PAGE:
Mr. Mullins quoted a City Charter provision mandating that “no public servant shall use or attempt to use his or her position as a public servant to obtain any financial gain, contract, license, privilege or other private or personal advantage, direct or indirect, for the public servant or any person or firm associated with the public servant.”
“How can that not be a violation?” he asked in the interview, referring to the law firm’s signing of Mr. Luckey as a client.
In a follow-up press release Feb. 18, he said, he had met with CCRB officials and told them that “the SBA will not allow its members to be questioned by any CCRB personnel unless we are sufficiently assured that Mr. Emery will not seek to profit off the backs of our members through CCRB’s investigation.”
PBA Sees Conflict
Patrick J. Lynch, president of the Patrolmen’s Benevolent Association, said in a Feb. 18 letter to Mayor de Blasio, “It is reasonable to conclude that the CCRB’s findings and recommendations will play a significant role in [Mr. Luckey’s] suit, and that a judgment in favor of the plaintiffs will result in significant compensation to Emery, Celli, Brinckerhoff & Abady, from which Emery, as a partner, will directly benefit.
“This arrangement presents a clear and irreconcilable conflict between Emery’s role as CCRB Chairman and his financial interest in the firm.”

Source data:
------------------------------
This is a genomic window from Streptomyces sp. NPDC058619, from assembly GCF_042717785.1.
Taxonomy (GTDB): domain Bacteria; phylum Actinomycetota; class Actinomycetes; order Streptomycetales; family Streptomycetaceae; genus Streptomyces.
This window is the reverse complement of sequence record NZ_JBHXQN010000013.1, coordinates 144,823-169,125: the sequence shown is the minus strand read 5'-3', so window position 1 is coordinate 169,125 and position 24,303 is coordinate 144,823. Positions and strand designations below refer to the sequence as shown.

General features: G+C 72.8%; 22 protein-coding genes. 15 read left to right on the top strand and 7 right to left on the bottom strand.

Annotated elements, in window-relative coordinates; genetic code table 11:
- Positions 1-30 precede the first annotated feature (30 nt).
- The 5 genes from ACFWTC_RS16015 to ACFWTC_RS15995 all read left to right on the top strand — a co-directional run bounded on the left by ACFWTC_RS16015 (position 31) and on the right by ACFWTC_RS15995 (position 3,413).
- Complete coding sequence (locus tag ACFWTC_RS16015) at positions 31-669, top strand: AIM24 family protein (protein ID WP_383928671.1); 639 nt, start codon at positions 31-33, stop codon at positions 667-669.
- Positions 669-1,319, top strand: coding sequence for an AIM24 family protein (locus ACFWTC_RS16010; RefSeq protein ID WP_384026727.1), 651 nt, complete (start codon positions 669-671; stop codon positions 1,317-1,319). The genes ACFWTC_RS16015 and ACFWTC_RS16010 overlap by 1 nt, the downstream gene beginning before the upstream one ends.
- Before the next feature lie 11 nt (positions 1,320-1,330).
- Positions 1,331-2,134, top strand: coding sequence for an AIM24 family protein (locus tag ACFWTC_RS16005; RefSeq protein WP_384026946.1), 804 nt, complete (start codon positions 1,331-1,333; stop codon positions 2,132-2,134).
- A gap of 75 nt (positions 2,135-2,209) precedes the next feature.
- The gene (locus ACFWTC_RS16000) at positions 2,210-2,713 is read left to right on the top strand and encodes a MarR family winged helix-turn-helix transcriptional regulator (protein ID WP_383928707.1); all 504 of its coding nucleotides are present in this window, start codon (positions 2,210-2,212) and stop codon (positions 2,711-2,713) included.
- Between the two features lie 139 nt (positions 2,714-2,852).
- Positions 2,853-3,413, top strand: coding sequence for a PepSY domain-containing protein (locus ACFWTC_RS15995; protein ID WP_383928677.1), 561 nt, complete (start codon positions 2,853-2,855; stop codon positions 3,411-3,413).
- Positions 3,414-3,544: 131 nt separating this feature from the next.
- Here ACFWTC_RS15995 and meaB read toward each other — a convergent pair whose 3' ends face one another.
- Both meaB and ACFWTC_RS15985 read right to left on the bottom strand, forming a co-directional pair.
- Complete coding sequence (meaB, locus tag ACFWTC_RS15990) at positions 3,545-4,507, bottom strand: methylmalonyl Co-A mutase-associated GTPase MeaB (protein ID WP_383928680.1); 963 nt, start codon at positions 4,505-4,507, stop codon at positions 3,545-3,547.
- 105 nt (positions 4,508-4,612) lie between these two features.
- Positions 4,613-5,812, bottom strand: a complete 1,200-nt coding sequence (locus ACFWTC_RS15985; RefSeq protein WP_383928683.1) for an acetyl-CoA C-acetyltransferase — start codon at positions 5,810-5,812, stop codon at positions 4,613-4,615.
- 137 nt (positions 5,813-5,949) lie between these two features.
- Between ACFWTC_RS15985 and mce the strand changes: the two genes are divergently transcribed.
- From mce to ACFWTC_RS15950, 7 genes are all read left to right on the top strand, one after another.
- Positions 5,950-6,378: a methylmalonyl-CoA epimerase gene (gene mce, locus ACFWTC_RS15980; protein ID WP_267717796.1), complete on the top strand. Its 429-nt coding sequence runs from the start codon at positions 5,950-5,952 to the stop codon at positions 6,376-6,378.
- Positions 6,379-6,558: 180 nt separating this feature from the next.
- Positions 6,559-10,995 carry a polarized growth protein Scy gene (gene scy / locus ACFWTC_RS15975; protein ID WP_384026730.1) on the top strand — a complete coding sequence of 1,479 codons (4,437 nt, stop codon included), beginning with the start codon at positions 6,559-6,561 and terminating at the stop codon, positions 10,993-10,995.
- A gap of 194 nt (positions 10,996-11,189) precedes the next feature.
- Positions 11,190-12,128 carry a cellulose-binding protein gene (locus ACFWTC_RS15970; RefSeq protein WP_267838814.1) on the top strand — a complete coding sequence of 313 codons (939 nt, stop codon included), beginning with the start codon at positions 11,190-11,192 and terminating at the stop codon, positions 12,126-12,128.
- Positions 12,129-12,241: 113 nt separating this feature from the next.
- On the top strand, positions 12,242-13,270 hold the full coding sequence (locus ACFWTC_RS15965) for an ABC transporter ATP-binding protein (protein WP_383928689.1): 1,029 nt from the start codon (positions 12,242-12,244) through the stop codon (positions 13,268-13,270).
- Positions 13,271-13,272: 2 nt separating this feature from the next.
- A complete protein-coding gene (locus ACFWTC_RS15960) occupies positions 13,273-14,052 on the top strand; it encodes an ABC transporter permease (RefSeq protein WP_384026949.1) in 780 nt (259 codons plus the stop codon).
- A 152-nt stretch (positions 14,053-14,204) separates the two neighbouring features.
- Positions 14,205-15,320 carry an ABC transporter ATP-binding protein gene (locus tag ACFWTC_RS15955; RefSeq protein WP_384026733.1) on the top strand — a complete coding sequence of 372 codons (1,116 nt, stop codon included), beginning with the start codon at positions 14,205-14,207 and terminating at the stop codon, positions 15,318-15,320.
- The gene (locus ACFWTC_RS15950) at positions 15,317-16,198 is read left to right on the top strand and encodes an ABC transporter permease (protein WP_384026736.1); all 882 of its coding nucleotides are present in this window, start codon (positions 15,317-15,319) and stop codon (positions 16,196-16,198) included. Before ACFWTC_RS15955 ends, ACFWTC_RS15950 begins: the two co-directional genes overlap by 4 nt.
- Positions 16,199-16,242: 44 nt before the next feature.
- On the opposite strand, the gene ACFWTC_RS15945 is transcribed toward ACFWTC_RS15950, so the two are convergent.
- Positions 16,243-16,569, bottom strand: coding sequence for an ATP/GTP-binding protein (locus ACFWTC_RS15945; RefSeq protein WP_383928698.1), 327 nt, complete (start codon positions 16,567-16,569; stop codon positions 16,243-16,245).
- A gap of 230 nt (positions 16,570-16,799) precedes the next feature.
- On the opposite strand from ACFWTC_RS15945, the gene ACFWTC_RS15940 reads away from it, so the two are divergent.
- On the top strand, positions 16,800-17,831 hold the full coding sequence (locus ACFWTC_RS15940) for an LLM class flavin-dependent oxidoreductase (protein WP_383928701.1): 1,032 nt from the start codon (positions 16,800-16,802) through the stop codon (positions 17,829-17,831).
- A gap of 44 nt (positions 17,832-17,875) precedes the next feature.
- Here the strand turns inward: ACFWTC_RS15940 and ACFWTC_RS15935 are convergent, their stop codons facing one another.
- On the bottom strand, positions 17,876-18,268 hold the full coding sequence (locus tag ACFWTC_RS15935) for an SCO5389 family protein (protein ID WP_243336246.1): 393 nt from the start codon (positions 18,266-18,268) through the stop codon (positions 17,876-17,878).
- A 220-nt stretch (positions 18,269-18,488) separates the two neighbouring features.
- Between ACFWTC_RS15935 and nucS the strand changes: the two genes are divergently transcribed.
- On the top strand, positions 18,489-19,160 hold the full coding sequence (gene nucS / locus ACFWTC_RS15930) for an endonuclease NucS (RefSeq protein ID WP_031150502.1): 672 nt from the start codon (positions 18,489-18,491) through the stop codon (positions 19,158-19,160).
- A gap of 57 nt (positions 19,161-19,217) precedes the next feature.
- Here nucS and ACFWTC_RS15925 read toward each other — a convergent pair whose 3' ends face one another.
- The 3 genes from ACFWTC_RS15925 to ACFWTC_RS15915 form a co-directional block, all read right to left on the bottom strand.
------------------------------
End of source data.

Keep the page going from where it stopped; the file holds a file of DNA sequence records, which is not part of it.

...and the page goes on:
Referring to the “alleged waiver” from the COIB, he wrote that any such document “is beside the point. Even requesting such a waiver is evidence that a potential conflict exists, and the granting of one does not remove the underlying conflict.”
Dick Dadey, the executive director of Citizens Union, who often comments on matters of government ethics, told THE CHIEF-LEADER that the COIB should simply make public whatever it told Mr. Emery.
‘A Man of Integrity’
“Richard Emery is a man of integrity whose entanglement between his firm and the CCRB does raise questions of possible conflict,” he said. “...COIB is not serving the public interest by not releasing the information, leaving the impression that something is not right about the situation…The information can help assuage concern.”
He said the law requiring secrecy by the COIB is 25 years old and may not be relevant in today’s world.
Almost all of the CCRB members hold other jobs. The board has 13 members, although three seats are now vacant. Five of the current members, including Mr. Emery, are attorneys with private practices or law-school professorships. Other members include a retired NYPD lawyer, a pastor, an executive of the Grand Central Partnership, the head of a security firm and a paralegal with the NAACP Legal Defense and Education Fund.
Members may choose to serve without compensation or to accept pay on a per-meeting basis. Mr. Emery received $59,166 in 2015.
Police unions have been generally hostile to the CCRB, which they say hurts the careers of officers by dragging out investigations. They also say the quality of such investigations is poor. Mr. Emery has said he reduced the average length of investigations and is working on improving their quality.